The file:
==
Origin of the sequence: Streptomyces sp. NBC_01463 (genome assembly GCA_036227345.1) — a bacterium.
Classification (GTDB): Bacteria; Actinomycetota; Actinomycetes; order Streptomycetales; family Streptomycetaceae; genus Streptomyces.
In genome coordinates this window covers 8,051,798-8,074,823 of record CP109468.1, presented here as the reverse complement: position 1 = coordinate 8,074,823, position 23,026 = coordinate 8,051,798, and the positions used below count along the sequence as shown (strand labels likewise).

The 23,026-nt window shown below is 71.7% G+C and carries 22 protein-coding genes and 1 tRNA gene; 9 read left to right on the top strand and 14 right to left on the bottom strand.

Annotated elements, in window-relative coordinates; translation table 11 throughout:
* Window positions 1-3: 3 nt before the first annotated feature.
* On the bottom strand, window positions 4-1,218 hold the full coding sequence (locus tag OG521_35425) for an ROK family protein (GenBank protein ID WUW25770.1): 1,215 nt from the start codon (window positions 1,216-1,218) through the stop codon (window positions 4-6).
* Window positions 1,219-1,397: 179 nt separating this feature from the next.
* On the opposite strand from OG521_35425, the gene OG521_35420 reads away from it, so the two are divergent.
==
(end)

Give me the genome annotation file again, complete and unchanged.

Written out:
Origin of the sequence: Streptomyces sp. NBC_01463 (genome assembly GCA_036227345.1) — a bacterium.
Classification (GTDB): Bacteria; Actinomycetota; Actinomycetes; order Streptomycetales; family Streptomycetaceae; genus Streptomyces.
In genome coordinates this window covers 8,051,798-8,074,823 of record CP109468.1, presented here as the reverse complement: position 1 = coordinate 8,074,823, position 23,026 = coordinate 8,051,798, and the positions used below count along the sequence as shown (strand labels likewise).

The 23,026-nt window shown below is 71.7% G+C and carries 22 protein-coding genes and 1 tRNA gene; 9 read left to right on the top strand and 14 right to left on the bottom strand.

Annotated elements, in window-relative coordinates; translation table 11 throughout:
* Window positions 1-3: 3 nt before the first annotated feature.
* On the bottom strand, window positions 4-1,218 hold the full coding sequence (locus tag OG521_35425) for an ROK family protein (GenBank protein ID WUW25770.1): 1,215 nt from the start codon (window positions 1,216-1,218) through the stop codon (window positions 4-6).
* Window positions 1,219-1,397: 179 nt separating this feature from the next.
* On the opposite strand from OG521_35425, the gene OG521_35420 reads away from it, so the two are divergent.